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1 October 1990 Detection of display flicker by a cortical correlation mechanism: a refinement of classical flicker theory
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Proceedings Volume 1249, Human Vision and Electronic Imaging: Models, Methods, and Applications; (1990) https://doi.org/10.1117/12.19684
Event: Electronic Imaging: Advanced Devices and Systems, 1990, Santa Clara, CA, United States
Abstract
If we try to predict flicker on visual displays on the basis of classical data using classical linear models of flicker, we find several inconsistences or even contradictions: 1. A considerable fraction of the population of our observers has critical flicker- fusion-frequencies (CFF) well above the equivalent classical data. 2. The slope of the high frequency roll-off of the temporal modulation function (derived from the CFF-distributions for two different display modulations) is clearly less steep than the slope of classical data. 3. The results of measurements of CFF as a function of field size which were done both for displays and light-boxes (with uniform field modulation) differ' considerably. 4. CFF may increase even if the temporal modulation is decreased. This experiment may thus be considered as the "experimentum crucis" against the classical linear models of flicker of Kelly or De Lange. 5. For decreasing deflection speeds of the electron- beam (with field-size and luminance held constant) , increasing CFFs are found. All of the above findings may be reconciliated if correlation detector cells, which receive signal input from spatially separated receptive fields, are added to the neural pathway.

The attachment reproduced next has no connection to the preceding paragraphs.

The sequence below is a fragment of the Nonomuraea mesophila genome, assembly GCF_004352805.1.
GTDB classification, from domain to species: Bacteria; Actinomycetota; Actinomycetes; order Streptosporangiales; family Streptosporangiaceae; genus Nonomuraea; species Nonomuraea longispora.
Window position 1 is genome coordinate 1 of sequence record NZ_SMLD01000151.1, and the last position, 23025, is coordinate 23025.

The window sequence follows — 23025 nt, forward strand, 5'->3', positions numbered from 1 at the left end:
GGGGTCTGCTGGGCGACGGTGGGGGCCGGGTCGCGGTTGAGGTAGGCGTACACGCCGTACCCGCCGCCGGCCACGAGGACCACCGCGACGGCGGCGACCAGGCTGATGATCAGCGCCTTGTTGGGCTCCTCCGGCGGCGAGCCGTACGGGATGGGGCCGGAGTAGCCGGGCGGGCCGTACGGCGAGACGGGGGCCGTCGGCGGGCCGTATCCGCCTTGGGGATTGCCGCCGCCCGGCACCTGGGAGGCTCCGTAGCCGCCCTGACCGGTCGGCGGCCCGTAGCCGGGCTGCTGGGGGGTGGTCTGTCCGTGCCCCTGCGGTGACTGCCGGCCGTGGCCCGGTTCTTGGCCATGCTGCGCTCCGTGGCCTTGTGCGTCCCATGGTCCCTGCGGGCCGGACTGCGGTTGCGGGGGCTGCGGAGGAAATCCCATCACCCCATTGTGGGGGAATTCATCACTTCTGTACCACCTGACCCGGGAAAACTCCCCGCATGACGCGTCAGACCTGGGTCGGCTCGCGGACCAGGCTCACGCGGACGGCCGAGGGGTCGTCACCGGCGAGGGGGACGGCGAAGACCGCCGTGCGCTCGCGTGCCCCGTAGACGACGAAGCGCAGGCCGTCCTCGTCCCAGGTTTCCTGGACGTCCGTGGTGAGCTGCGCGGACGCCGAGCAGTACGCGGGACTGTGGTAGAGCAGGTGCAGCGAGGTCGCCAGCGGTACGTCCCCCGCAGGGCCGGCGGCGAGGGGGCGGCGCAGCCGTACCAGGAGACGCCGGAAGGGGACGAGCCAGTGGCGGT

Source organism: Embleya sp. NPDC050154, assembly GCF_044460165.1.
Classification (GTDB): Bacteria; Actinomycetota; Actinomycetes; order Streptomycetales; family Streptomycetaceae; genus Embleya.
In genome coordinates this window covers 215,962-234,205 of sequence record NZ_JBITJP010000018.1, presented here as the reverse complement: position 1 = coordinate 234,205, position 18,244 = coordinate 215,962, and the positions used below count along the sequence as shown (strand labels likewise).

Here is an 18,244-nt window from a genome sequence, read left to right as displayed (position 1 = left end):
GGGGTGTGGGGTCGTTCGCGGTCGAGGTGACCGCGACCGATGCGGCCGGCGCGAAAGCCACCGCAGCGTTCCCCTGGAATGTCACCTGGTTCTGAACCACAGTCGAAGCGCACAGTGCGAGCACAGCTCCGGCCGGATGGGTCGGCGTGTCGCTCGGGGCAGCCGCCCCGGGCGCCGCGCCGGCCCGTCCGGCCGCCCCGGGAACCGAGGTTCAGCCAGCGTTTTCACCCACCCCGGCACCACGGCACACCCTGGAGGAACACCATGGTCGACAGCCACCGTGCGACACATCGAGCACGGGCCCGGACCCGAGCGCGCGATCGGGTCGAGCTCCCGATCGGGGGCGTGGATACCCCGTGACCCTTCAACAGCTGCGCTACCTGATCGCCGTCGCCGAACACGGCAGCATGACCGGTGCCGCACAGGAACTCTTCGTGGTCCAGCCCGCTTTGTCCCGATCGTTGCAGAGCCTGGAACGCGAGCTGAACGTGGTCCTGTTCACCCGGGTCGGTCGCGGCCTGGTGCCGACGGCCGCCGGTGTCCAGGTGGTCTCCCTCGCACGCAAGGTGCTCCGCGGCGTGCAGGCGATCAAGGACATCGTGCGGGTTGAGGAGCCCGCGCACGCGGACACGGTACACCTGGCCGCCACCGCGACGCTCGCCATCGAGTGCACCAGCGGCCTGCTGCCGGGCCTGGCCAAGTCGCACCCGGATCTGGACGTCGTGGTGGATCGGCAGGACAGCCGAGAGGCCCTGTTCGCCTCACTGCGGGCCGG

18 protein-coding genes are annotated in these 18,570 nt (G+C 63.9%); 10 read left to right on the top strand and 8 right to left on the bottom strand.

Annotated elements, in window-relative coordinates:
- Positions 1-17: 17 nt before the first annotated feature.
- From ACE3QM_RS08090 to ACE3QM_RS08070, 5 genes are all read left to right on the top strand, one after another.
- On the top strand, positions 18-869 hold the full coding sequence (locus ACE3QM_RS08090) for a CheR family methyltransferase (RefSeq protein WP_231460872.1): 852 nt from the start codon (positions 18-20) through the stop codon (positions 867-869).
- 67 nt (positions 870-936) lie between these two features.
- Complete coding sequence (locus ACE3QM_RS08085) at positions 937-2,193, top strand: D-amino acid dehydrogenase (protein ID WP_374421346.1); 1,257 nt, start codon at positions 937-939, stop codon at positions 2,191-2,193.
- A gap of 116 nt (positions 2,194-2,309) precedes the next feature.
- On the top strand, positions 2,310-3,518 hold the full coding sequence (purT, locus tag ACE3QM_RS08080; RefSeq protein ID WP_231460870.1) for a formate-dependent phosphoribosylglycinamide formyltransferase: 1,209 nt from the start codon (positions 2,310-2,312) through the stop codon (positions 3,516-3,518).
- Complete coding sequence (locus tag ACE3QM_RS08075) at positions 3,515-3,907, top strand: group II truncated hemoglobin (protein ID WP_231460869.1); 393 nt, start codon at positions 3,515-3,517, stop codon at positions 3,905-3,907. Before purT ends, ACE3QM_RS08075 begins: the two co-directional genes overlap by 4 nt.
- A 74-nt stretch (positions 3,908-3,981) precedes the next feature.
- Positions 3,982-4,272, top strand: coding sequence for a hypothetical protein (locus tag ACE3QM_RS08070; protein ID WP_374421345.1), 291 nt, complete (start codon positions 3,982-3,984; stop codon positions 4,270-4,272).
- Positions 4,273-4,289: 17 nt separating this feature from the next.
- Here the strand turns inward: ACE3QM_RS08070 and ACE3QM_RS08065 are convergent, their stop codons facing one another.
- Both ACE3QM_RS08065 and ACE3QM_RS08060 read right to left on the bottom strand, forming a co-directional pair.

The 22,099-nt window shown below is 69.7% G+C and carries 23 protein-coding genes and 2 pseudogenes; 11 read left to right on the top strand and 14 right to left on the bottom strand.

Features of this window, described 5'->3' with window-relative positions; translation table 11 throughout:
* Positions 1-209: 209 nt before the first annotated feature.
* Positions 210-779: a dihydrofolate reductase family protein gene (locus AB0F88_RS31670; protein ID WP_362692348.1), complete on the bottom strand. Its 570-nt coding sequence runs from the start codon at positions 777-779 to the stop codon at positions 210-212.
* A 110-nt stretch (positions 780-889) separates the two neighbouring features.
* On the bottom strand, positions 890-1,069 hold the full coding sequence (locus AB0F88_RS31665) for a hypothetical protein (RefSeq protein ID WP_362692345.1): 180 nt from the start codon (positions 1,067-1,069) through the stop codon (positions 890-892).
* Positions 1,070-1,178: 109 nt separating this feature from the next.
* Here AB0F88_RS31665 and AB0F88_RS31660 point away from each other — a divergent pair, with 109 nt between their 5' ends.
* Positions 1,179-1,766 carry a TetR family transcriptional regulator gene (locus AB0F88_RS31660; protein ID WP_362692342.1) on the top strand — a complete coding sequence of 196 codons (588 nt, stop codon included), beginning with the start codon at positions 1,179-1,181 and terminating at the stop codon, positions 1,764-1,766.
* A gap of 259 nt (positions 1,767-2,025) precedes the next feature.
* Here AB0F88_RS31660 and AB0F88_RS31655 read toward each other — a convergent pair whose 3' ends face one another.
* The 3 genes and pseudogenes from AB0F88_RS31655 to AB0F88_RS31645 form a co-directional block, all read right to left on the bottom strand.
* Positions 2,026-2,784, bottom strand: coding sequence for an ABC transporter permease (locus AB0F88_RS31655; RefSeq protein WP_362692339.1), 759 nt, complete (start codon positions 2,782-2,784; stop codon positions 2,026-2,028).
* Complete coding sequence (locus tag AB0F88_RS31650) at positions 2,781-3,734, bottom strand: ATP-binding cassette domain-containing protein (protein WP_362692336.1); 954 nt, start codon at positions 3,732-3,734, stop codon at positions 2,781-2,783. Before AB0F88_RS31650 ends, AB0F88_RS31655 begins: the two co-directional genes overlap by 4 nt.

© (1990) COPYRIGHT Society of Photo-Optical Instrumentation Engineers (SPIE). Downloading of the abstract is permitted for personal use only.
Dieter Bauer "Detection of display flicker by a cortical correlation mechanism: a refinement of classical flicker theory", Proc. SPIE 1249, Human Vision and Electronic Imaging: Models, Methods, and Applications, (1 October 1990); https://doi.org/10.1117/12.19684
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